Direct Link Between Man and Machine


I Am Cyborg
by John R. Quain

Source: Popular Science

By implanting a computer chip into his arm, one man hopes to establish the most direct link yet between man and machine.

Kevin Warwick is going to have a chip on his shoulder. Or rather, a chip in his arm. Next year, he'll undergo an operation to insert a computer-controlled transponder in his body. Warwick, a professor of cybernetics at the University of Reading in England, hopes that by becoming part man and part machine he'll usher in the next information revolution: the era of human-computer communication.

Although today's computers can consume and spit out megabytes of information in seconds, it takes us hours, days, or even months to enter data into a PC. With only crude tools like keyboards, mice, and voice recognition software available to us, our communication with computers is agonizingly slow and awkward. Warwick, author of In the Mind of the Machine (1998), hopes to change all of that. In early 2001, the 45-year-old professor will have a surgeon insert a computer-controlled transmitter/receiver into his upper arm. A collar connector will be attached to the device and surround the nerves in his arm. Once the implant operation is completed, the tiny computing device will start transmitting information about Warwick's every bodily movement and impulse.

"It will pick up signals from my nervous system and transmit them out to the computer," explains Warwick. Such human-to-computer communications will be a first, and it could have tremendous potential in medicine. Chip implants could easily monitor a patient's heart rate, keep tabs on a diabetic's insulin level, or continually monitor a host of other vital signs. But Warwick has his eyes focused further into the future.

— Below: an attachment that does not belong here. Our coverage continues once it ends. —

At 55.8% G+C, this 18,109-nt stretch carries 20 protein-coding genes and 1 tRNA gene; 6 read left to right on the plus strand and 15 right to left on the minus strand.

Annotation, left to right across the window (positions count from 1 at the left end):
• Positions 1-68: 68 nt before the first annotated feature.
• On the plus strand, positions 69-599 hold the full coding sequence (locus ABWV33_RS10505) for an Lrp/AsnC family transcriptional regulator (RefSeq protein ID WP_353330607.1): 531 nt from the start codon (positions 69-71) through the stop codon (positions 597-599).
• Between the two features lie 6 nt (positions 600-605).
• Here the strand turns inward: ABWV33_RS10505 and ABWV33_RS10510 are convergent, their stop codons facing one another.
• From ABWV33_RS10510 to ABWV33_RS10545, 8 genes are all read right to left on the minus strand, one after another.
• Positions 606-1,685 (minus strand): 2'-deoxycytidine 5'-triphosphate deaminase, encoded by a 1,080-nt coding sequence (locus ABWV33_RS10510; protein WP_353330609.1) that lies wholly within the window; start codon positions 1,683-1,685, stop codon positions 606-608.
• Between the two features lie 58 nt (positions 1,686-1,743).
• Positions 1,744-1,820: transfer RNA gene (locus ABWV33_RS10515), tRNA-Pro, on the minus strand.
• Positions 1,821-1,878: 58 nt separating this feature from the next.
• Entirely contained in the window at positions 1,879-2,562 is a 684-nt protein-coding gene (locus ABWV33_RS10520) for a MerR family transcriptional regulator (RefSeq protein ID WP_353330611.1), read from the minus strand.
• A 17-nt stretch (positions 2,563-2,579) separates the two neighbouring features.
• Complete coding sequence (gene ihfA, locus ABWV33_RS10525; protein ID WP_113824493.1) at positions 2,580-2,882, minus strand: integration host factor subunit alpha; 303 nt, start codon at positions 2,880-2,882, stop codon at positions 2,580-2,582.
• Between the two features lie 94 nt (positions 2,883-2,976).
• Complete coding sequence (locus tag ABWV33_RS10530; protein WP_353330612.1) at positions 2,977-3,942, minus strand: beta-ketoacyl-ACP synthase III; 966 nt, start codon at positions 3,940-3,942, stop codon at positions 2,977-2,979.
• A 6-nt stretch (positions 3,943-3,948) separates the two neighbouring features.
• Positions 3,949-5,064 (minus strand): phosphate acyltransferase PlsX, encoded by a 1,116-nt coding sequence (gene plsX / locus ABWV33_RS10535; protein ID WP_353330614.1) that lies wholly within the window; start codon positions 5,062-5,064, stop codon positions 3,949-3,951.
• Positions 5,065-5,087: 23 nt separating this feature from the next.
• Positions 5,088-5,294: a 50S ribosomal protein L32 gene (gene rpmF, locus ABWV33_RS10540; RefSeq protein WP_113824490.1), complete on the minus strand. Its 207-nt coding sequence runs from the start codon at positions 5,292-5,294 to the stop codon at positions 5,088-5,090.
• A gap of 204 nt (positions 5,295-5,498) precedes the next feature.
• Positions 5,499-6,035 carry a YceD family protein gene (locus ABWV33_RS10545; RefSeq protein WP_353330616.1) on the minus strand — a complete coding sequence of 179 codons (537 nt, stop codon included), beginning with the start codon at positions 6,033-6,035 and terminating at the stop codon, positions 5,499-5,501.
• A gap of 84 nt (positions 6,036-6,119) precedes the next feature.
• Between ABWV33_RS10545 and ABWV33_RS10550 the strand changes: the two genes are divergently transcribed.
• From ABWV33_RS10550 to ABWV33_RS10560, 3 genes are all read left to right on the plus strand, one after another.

"We're looking at movement, of course," Warwick explains, hinting at a whole new area of human and computer interaction. People with microprocessor implants in their bodies could, he suggests, control computers without a keyboard or mouse by merely waving their arms or wiggling a finger. And, by applying this same principle to other machines, we could eliminate countless other outmoded ways of communicating with machines. "It should allow us, eventually," says Warwick, "to drive a car without a steering wheel or gears."

Of course, it takes two to communicate, so the second half of Warwick's experiment will involve computer-to-human transmissions. Once the cybernetics department's computer has finished storing every tiny electrical impulse Warwick's arm emits, it will begin trying to assimilate that information - and then send it back to the implant in Warwick's arm. In what could turn out to be a computer-controlled version of a game of Simon Says, the computer may even make Warwick wave or tap his fingers.

"What's going to happen brain-wise, we're not so sure,"Warwick admits."Will my brain think that strange things are happening, or will it simply be content with what is going on?"

A glass vial containing several microprocessors was inserted into cybernetics pioneer Kevin Warwick's arm in 1998. He's planning to do it again.

Whatever happens, Warwick hopes this will just be the first step toward a cybernetic future where computer chips embedded in our bodies not only help paraplegics walk but also enable us to seamlessly communicate with computers "The feedback part is critical,"he explains,"that's part of the reason I'm being the guinea pig. Unless you have someone that you can ask how they are feeling and what signals they're getting, you won't get to the next step."Becoming a temporary cyborg does have its dangers, however."Sending signals back and forth is a bit of hassle,"admits Warwick,"because we don't want to pick up stray signals or turn me into a walking radio station."Fortunately, Warwick already knows a little of what it's like to join the Borg, the machine-enhanced beings made famous by Star Trek.